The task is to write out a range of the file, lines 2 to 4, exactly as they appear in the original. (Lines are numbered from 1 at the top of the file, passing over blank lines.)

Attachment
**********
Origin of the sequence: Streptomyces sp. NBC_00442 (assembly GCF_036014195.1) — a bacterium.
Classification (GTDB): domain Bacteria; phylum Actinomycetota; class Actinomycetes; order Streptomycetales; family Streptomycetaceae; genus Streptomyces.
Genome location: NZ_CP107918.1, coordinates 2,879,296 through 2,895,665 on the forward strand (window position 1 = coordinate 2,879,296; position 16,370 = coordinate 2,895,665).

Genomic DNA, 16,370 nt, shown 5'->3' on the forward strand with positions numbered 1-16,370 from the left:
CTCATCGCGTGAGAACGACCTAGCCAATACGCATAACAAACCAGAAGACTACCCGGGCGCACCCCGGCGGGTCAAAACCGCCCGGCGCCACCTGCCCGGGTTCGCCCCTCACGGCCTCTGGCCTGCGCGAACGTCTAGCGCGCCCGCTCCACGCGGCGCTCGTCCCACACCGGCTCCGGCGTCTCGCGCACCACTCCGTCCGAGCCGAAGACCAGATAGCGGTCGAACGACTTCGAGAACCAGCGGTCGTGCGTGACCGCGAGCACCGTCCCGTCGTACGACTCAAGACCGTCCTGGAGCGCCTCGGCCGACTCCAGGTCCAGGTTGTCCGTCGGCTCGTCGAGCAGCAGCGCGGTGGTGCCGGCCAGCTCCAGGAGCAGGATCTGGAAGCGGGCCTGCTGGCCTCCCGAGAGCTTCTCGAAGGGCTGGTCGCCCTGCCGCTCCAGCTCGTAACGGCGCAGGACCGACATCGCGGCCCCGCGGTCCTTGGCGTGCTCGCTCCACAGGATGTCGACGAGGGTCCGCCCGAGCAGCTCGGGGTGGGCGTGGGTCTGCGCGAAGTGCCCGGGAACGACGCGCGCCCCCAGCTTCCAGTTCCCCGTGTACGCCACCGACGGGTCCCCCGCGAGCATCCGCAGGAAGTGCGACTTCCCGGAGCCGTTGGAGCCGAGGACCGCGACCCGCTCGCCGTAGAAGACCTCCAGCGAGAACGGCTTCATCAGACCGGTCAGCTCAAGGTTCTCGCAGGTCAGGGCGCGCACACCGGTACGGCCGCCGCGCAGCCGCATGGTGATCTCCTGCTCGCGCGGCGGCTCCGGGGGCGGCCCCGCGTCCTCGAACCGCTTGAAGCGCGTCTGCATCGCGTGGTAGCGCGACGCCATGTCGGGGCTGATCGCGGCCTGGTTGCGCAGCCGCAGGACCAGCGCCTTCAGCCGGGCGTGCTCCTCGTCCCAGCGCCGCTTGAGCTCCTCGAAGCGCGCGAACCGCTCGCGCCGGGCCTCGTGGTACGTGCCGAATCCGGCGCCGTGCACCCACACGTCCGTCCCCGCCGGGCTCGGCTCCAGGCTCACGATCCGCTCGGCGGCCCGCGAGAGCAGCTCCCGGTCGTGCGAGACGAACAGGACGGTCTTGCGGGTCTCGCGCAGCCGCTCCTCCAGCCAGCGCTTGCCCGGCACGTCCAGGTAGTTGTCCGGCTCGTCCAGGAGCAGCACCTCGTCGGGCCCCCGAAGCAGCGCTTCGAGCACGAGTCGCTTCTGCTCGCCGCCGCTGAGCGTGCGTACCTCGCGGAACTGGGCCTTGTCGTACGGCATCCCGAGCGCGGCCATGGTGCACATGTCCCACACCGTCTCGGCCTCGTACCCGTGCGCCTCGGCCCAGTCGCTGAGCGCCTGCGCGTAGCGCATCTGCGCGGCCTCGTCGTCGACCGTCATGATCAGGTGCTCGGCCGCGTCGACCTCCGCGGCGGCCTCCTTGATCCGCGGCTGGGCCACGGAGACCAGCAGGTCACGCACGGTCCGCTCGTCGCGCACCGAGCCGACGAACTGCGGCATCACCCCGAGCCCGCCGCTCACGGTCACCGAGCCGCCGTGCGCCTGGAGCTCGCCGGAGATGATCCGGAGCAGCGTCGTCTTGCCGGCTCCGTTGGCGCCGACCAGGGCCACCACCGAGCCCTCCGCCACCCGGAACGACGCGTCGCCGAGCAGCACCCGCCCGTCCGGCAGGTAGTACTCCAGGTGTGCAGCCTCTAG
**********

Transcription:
Classification (GTDB): domain Bacteria; phylum Actinomycetota; class Actinomycetes; order Streptomycetales; family Streptomycetaceae; genus Streptomyces.
Genome location: NZ_CP107918.1, coordinates 2,879,296 through 2,895,665 on the forward strand (window position 1 = coordinate 2,879,296; position 16,370 = coordinate 2,895,665).

Genomic DNA, 16,370 nt, shown 5'->3' on the forward strand with positions numbered 1-16,370 from the left: